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From gree...@apache.org
Subject cvs commit: xml-cocoon/xdocs dynamic.xml
Date Thu, 22 Mar 2001 12:57:03 GMT
greenrd     01/03/22 04:57:03

  Modified:    xdocs    dynamic.xml
  Log:
  replaced very dubious explanation of why we do not use servlet nesting throughout cocoon
with a better explanation
  
  Revision  Changes    Path
  1.7       +30 -17    xml-cocoon/xdocs/dynamic.xml
  
  Index: dynamic.xml
  ===================================================================
  RCS file: /home/cvs/xml-cocoon/xdocs/dynamic.xml,v
  retrieving revision 1.6
  retrieving revision 1.7
  diff -u -r1.6 -r1.7
  --- dynamic.xml	2001/01/26 23:55:34	1.6
  +++ dynamic.xml	2001/03/22 12:57:03	1.7
  @@ -59,25 +59,33 @@
   
     <p>The solution was <em>servlet nesting</em>: the ability for a servlet
to
     include another servlet's output inside its own transparently. This allowed
  -  programmers to separate different logic on different servlets, thus removing
  -  the need for servlet chaining.</p>
  -</s1>
  +  programmers to separate different logic on different servlets.</p>
   
  -<s1 title="The limitations of Servlet Nesting">
  -  <p>While servlet nesting was a major advantage over servlet
  -  chaining because it allowed servlets to be somewhat modular without losing
  -  the full API power, a common design pattern applies to the Servlet model in
  -  general: no servlet is allowed to modify the output of another servlet. This
  -  holds true for all servlet API versions up to today (version 2.2).</p>
  -
  -  <p>This limitation is the key: if no further XML processing is
  -  needed on the server side, using servlets/JSP for creating XML is a perfect
  -  choice, but if this output requires some server side processing (for example
  -  XSLT transformations), the Servlet API does not allow another servlet to
  -  post-process it's output. This other servlet is, in our case, Cocoon.</p>
  +  <p>Unfortunately servlet nesting does not allow you to easily "pass through" 
  +   information about sessions and cookies, and it basically breaks the HTTP model
  +   because it invokes the second servlet from the wrong client (the server).
  +   So servlet nesting is just a temporary hack, useful for simple tasks, but not
  +   workable in general.
  +  </p>
  +
  +  <p>The next solution proposed was Request Dispatching. A servlet could alter the
  +   request object (but not the response!) and then forward the request to another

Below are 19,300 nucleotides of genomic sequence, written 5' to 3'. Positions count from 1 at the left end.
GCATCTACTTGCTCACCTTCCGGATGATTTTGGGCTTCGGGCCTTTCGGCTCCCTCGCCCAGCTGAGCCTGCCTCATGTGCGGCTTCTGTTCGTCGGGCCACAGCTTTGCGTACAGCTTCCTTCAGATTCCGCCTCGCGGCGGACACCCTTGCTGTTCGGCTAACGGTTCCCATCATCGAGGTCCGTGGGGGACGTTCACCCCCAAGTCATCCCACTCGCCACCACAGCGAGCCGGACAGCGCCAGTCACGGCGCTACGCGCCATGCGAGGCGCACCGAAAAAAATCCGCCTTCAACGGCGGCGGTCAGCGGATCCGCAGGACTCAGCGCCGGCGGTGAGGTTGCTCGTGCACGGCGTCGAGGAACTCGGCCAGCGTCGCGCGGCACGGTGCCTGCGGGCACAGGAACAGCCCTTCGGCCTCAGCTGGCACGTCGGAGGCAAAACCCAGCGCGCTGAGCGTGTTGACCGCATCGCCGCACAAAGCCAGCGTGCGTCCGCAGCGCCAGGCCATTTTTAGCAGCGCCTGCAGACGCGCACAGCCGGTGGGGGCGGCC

+   servlet (a kind of internal redirect, invisible to the client).</p>
  +</s1>
   
  -  <p>In a few words, the Servlet API doesn't support <em>Servlet
  -  Piping</em>.</p>
  +<s1 title="The limitations of the Servlet Interface">
  +  <p>However, the problem with all these approaches was very simple: 
  +   the servlet interface was never designed to be a general-purpose object-oriented
  +   processing interface. Textual strings, returned from servlets, are the least
  +   time-efficient way of representing XML; DOM objects, used in Cocoon 1, are more
  +   time-efficient (and SAX events, used in Cocoon 2, are even more time-efficient).</p>
  +
  +  <p>Additionally, if you then want to start using your reusable XML-generating
  +   or XML-transforming servlet in a non servlet environment (for example a 
  +   standalone desktop application) you have to somehow "emulate" the functionality
  +   of the servlet engine. This is silly - interfaces should not be unnecessarily
  +   complex. Cocoon follows the principle,
  +   <strong>If you don't need to write something as a servlet, don't!</strong></p>
   </s1>
   
   <s1 title="The Cocoon Model">
  @@ -116,6 +124,11 @@
   
     <p>Here follows the code for an example producer distributed with
     Cocoon:</p>
  +
  +  <note>Of course, this uses a string which is not as fast as building a DOM object
  +   directly, as mentioned above,
  +   but we wanted to keep the example really simple, and in a page
  +   this small the speed difference would not be noticeable anyway.</note>
   
   <source><![CDATA[
   public class DummyProducer
  
  
  

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